• Mobile Web and apps used by consumers in different waysConsider Mobile Web for its role in path to purchase Consider Mobile Apps to raise awareness or engage via entertainment or utilityEnsure your mobile development covers of multiple Operating Systems – if limited budget, know which OS your target customer is using
  • What is social media doing now in a mobile context?
  • Key point:- Maximising social networking mediums on a limited budget
  • What about mobile entertainment – what are we seeing there?
  • You don’t have to create a complicated form of entertainment from scratch – sometimes simple (like snakes) can capture our attention just as wellConsider traditional banner advertising in-gameYou Tube is def going to increase in its mobile usage – and a simple way to engage with a dialled in audience4) Use entertainment as a loyalty reward e.g. give away a free MP3 when a customer buys 10 items
  • What will be the impact of the mobile on the retail floor?
  • Key points: CONSUMER PULL27% of Australians in our study have used their mobiles whilst out and about at the shops. Key drivers are to compare prices and check reviews. About 1/5th of those using their mobile in store, are reaching out to get feedback from their social networks
  • RETAILER PUSH ASfuture interest in these services is strongFor example, 3/5 consumers are interested in getting mobile coupons.SMS sales notices less preferred (generally more liked by women), because of fears of spamming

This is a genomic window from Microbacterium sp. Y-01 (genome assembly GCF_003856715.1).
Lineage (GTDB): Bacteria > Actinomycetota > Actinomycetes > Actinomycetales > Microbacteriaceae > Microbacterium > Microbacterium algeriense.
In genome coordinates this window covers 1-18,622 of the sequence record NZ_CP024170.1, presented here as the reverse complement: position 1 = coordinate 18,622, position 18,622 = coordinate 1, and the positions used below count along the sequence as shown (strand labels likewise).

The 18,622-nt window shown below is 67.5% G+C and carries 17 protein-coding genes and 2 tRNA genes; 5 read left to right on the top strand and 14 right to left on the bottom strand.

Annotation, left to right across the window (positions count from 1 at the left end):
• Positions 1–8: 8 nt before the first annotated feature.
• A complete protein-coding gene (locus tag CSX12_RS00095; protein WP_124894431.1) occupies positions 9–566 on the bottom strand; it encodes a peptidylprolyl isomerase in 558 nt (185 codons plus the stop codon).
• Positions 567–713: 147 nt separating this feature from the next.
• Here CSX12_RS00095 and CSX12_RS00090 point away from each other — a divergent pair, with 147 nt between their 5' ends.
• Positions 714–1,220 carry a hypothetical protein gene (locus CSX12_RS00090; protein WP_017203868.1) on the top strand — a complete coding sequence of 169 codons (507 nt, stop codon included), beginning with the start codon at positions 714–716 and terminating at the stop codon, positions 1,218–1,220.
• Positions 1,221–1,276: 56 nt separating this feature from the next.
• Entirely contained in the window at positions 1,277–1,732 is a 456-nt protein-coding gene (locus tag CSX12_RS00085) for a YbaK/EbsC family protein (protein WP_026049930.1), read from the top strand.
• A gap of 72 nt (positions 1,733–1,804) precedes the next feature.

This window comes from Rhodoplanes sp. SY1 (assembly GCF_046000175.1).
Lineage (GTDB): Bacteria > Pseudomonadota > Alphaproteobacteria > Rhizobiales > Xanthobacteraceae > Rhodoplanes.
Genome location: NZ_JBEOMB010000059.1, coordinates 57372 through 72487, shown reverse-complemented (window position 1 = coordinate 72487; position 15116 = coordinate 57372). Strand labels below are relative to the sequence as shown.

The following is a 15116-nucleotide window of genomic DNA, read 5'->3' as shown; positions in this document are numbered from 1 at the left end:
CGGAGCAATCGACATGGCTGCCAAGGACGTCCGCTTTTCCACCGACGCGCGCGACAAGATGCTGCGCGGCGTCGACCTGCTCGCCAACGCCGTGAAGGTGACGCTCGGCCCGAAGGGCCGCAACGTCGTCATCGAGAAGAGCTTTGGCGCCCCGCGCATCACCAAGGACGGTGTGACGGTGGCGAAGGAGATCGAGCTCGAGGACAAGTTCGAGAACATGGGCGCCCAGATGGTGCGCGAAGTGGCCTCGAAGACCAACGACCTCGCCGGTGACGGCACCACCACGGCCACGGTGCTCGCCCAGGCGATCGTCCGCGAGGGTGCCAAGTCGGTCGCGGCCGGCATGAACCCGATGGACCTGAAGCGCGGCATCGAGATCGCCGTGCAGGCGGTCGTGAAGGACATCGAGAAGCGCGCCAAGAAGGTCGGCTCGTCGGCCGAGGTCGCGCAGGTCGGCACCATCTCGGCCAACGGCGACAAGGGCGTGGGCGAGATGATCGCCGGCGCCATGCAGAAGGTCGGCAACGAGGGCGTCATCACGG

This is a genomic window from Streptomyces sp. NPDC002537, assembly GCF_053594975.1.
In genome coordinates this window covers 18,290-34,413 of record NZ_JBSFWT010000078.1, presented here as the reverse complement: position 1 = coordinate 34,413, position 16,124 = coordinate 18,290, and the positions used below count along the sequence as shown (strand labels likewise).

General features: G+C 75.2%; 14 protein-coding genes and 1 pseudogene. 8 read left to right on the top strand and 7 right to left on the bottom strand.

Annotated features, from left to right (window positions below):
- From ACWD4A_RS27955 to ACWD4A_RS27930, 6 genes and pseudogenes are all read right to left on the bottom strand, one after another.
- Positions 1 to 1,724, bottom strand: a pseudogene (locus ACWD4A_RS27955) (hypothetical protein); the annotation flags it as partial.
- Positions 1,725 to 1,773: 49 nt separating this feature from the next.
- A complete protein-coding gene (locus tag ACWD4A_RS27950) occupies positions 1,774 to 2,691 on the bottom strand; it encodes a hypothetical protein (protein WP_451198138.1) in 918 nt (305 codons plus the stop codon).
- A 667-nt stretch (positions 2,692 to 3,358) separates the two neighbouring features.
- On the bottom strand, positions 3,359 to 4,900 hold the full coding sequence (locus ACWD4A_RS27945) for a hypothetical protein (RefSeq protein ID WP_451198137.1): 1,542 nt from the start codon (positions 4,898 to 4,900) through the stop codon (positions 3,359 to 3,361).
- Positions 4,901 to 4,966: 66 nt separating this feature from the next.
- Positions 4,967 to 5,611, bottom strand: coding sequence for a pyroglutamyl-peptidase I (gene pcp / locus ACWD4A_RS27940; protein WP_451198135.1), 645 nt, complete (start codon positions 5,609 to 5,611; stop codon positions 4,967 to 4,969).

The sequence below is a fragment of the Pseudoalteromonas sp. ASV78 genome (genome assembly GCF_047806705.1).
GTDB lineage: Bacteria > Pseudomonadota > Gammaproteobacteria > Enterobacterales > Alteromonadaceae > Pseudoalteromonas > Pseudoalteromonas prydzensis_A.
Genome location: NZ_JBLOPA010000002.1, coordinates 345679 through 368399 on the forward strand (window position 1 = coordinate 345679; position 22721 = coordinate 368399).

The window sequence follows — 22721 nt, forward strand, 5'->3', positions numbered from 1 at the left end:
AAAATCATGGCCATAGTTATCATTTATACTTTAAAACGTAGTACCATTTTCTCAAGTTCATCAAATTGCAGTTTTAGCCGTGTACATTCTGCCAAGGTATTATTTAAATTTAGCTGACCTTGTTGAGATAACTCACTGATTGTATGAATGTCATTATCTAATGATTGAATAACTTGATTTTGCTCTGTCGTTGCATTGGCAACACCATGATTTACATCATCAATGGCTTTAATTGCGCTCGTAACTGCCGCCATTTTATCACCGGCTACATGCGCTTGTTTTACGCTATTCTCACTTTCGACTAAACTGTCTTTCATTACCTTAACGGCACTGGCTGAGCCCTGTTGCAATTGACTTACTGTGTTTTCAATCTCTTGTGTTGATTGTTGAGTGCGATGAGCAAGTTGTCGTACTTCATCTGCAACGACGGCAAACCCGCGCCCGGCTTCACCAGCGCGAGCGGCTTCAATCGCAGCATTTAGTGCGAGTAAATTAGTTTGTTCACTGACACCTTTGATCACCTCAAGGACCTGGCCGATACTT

• And its going to continue to evolveMany of you might be aware of facebook deals, but if not, it enables brands and retailers to embed retail offers within the social network.It is already operating in many markets around the world, will be arriving in Australia very shortly
  • Ultimately the mobile is going to have an impact in store – it brings the web with you into the store environment. Hence becoming even more important to manage your mobile experience effectively and to integrate it with the in-store experience.
  • Where is Mobile Finance going for Australians?
  • Usage is driven by 16-30 year olds
  • Growth in tablets will be driven by 22-30 yr olds
  • 82% of usage is primarily in the home*77% of tablet owners use their PC less after purchasing a tablet*Sales of iPad tablets estimated at 60-70% wifi only in 2010**.Pairing smartphones & tablets into personal wifi may further reduce need for 3G tablets[Source: *AdMob; ** Various internet]